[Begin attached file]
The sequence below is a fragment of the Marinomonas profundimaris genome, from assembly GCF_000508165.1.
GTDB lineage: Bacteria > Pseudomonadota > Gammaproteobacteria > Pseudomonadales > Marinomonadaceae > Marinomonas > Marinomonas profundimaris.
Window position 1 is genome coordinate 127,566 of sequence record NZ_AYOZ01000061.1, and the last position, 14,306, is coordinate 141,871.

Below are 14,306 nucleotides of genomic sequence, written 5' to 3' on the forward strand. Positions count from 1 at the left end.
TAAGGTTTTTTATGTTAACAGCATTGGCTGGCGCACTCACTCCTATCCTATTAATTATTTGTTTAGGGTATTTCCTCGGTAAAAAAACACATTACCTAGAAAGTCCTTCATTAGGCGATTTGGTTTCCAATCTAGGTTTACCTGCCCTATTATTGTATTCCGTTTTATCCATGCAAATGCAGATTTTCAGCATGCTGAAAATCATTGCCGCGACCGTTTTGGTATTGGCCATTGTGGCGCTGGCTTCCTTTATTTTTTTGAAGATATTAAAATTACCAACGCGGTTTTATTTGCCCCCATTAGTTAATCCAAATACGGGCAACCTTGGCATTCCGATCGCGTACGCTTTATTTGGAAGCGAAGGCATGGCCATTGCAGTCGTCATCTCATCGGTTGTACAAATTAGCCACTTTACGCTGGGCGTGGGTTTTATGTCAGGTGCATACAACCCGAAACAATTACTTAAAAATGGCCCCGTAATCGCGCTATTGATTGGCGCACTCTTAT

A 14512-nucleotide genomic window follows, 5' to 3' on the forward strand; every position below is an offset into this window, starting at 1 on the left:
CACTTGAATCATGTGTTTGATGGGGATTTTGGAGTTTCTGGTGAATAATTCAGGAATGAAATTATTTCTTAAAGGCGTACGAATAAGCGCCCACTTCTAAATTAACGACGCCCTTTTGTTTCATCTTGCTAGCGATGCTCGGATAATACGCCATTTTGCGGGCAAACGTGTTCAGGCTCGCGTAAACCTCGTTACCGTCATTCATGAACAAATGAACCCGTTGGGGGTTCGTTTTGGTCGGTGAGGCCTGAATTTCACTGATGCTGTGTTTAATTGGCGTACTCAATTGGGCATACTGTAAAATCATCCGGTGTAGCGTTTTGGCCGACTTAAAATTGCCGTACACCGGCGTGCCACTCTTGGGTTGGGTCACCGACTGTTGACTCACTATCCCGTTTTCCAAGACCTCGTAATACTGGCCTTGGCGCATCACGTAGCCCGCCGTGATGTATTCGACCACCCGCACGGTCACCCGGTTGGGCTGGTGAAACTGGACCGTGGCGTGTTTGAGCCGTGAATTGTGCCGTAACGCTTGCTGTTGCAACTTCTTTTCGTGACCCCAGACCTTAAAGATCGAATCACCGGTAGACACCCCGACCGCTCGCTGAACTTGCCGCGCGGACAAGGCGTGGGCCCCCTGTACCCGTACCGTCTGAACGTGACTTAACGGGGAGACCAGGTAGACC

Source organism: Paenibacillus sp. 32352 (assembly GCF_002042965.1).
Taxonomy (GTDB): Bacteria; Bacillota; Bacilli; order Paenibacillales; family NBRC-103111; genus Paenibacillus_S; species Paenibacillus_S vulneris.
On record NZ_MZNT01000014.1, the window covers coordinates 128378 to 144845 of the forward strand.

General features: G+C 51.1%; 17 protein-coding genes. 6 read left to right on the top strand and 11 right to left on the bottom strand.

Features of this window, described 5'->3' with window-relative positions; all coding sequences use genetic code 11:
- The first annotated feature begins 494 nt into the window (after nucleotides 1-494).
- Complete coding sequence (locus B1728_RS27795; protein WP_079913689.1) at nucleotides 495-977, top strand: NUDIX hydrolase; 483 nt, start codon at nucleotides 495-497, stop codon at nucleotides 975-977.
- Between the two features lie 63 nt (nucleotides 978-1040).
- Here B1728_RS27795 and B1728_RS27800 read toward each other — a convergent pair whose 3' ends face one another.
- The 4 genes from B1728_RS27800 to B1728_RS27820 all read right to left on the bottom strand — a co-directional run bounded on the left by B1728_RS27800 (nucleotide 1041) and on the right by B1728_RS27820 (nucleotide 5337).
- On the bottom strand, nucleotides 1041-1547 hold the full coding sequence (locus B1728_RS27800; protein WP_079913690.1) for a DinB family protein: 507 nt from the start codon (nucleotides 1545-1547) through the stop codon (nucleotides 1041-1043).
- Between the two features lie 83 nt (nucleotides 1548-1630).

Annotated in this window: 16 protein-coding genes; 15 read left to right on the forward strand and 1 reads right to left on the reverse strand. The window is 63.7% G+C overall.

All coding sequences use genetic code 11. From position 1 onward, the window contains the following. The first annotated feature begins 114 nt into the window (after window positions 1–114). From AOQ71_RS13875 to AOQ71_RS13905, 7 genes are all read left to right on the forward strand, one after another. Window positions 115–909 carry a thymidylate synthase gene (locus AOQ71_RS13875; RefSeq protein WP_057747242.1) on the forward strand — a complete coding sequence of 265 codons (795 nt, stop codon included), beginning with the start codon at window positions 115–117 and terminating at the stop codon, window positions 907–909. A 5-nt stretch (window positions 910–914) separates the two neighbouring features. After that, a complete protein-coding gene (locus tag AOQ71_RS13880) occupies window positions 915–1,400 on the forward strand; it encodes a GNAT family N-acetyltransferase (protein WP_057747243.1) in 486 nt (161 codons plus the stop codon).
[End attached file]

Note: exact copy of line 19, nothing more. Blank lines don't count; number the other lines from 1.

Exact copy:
- Between the two features lie 83 nt (nucleotides 1548-1630).